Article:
Every weapon you equip to your mechanized monster also feels suitably weighted, making firefights all the more engaging. And boy, oh boy, does Armored Core VI require you to learn about your machine before setting out on a Sortie. The smallest mistake in your build could cost you a fight at the final moments before bringing down an enemy, so learning what weapons and mech parts suit your playstyle isn’t just for aesthetics; it’s for survival.
When I first started my journey into Rubicon, I wanted to create a Mech that looked and functioned like Jehuty from the Zone of the Enders franchise, which Armored Core VI was happy to oblige me with. However, after quickly getting dispatched, due to my more aggressive playstyle, I was able to learn, adapt, and overcome the struggles I encountered by focusing on a build that would work for me. It’s a great feeling when you finally nail the playstyle you were hoping for, from the most nimble and zippy Mechs on the planet to something massive and monstrous that can bring the strongest weapons in lieu of its mobility.
Thanks to the in-depth character creator, you’re able to craft the Mecha of your dreams. Parts are hard to come by on the field but will offer you some of the most unique looks available in Armored Core if you stumble across them, incentivizing either repeat trips to the same world or exploration with the reward of overpowered AC items. I know I’ve mentioned BALTEUS before, but finding a weapon in your arsenal that can cause abrupt and catastrophic damage makes each battle feel incredible, rewarding, and worth a repeated playthrough.
Not everything is roses here, however. The camera, especially when using the Hard-Lock ability, can be woeful and somewhat nauseating. In other FromSoftware titles, the majority of the enemies that you encounter are on the horizontal plane, making the lock-on system work great. With the extreme doses of verticality that can come into play, especially during late-game encounters, be sure you’ve got a bottle of Dramamine near you if you’re prone to motion sickness. A particular boss during Chapter 4 could easily send someone over the edge if they’re quick to get sick.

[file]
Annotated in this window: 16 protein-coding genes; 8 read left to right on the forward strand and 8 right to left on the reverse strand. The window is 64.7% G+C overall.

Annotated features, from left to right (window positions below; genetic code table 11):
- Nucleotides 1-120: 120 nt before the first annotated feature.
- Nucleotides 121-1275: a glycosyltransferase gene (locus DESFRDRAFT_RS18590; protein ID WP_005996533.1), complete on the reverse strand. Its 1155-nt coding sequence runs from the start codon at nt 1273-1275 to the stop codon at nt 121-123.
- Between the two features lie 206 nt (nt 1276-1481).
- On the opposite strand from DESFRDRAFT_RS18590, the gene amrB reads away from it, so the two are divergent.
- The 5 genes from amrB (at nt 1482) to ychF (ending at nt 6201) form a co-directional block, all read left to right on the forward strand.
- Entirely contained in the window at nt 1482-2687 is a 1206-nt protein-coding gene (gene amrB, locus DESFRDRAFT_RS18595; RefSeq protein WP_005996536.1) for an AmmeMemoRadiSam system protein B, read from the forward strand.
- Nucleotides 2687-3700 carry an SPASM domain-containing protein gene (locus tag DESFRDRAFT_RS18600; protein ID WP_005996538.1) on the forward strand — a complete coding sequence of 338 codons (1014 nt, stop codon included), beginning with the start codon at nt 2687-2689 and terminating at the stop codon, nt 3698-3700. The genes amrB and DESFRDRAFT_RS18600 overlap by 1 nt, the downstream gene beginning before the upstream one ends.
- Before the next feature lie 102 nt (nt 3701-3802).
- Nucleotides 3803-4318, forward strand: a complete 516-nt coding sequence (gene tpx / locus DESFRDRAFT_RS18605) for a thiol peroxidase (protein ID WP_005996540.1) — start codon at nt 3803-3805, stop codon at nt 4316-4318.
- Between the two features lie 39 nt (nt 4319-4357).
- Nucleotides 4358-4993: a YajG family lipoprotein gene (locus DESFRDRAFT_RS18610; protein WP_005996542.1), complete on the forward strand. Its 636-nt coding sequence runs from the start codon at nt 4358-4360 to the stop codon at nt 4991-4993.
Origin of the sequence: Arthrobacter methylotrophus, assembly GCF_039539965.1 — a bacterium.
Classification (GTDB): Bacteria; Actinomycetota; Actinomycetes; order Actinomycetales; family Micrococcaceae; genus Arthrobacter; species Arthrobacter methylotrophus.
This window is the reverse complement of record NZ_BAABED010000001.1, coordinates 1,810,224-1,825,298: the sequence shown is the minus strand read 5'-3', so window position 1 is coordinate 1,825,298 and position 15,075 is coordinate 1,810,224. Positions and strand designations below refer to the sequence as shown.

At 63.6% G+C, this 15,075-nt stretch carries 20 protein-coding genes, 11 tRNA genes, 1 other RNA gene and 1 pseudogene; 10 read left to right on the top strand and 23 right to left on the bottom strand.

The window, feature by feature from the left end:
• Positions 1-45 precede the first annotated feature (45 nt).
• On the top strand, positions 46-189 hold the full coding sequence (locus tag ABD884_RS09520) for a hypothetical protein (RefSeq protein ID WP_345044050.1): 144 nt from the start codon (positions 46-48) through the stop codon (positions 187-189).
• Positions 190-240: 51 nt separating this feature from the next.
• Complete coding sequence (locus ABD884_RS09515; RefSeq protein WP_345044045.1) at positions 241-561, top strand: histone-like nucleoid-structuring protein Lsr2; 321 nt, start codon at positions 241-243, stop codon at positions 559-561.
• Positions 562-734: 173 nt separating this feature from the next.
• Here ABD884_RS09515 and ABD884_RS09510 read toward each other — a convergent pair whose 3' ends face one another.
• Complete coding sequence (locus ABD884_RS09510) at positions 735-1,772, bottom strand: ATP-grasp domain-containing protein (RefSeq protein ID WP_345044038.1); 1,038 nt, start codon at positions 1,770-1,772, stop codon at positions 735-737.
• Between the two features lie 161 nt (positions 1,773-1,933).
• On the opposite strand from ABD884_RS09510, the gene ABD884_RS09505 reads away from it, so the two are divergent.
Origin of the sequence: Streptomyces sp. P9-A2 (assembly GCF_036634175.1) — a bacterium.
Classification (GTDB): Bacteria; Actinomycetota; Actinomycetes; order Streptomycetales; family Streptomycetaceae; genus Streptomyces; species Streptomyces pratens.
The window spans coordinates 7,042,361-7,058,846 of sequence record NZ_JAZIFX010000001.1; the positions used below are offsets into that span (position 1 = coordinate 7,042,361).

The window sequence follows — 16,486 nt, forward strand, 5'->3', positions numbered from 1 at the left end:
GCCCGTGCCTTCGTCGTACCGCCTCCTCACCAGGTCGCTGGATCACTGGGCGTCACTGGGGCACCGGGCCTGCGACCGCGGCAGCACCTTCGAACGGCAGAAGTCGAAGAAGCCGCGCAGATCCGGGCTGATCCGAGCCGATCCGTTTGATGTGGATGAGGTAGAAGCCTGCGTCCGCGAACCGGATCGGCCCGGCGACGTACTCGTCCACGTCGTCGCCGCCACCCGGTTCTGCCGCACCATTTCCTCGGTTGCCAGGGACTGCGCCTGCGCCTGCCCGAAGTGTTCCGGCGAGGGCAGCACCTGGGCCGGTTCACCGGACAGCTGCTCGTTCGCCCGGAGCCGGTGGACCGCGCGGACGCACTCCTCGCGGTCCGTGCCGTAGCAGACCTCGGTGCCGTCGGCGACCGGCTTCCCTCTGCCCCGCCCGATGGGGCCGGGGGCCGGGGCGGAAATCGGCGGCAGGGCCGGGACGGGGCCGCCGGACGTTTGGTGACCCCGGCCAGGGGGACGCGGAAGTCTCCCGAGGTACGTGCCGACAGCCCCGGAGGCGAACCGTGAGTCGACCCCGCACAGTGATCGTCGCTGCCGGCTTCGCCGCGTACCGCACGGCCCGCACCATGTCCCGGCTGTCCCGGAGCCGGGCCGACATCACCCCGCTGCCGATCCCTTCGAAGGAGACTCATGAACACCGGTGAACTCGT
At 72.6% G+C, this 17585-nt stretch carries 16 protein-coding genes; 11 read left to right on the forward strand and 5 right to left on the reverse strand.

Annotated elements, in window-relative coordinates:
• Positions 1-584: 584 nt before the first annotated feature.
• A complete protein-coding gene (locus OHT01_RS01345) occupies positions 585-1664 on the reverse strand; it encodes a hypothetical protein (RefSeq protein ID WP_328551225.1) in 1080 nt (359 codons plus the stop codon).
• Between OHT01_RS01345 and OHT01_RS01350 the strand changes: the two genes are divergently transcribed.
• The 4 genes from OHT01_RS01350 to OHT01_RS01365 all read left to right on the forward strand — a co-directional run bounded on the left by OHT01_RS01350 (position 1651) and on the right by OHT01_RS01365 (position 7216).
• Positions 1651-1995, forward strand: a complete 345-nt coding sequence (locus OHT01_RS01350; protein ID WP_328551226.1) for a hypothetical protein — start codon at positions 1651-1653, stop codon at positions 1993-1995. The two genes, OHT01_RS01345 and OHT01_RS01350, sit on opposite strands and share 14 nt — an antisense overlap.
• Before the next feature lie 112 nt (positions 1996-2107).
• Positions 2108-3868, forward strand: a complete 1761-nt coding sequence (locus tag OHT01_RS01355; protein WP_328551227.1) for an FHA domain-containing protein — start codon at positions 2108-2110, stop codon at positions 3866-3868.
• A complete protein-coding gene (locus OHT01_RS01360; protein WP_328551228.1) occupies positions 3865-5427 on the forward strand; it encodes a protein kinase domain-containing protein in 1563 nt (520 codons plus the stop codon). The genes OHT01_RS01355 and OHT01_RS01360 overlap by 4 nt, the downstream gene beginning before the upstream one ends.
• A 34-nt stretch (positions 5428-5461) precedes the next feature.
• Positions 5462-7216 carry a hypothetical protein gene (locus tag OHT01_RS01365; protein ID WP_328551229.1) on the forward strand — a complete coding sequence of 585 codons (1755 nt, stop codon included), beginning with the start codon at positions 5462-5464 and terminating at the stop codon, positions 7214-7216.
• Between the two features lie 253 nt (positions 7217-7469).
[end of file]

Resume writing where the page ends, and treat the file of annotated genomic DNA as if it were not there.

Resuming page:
I’m going to put myself on a major blast right here; I’ve never once completed a FromSoftware game before Armored Core VI. While I’ve always enjoyed the time that I’ve spent in their worlds, learning the lore and exploring the lands before me, I’ve always checked out at some point or another. I finally laid waste to the Abyss Watchers in Dark Souls 3 last year, and I haven’t picked it up since then. Something in Armored Core VI has changed that mindset in me, and I’m already itching to go back and see what else the FromSoftware library can offer me.
The “Git Gud” mentality was always something that never really sat right with me, and Armored Core VI seems to have done away with that, offering a more streamlined experience from start to finish that still offers some obscene challenges, all without feeling impossible. Again, bringing up BALTEUS, I’ve seen countless players giving up on this particular challenge, even after beating and besting the biggest baddies that other FromSoftware games have put their way. Thankfully for myself, however, I learned how to build a better Mech, and went back in to take on the challenge once again.
I’ve personally never felt this way toward a game like this before, where the urge to defeat a boss had gotten so reverently high that I needed to experiment as much as I was to discover the ultimate way to finally defeat them and bring an end to their reign of terror upon my psyche. Rather than “Git Gud”, the mentality here is more akin to “Build Gud”, which makes it more accessible to a larger variety of players.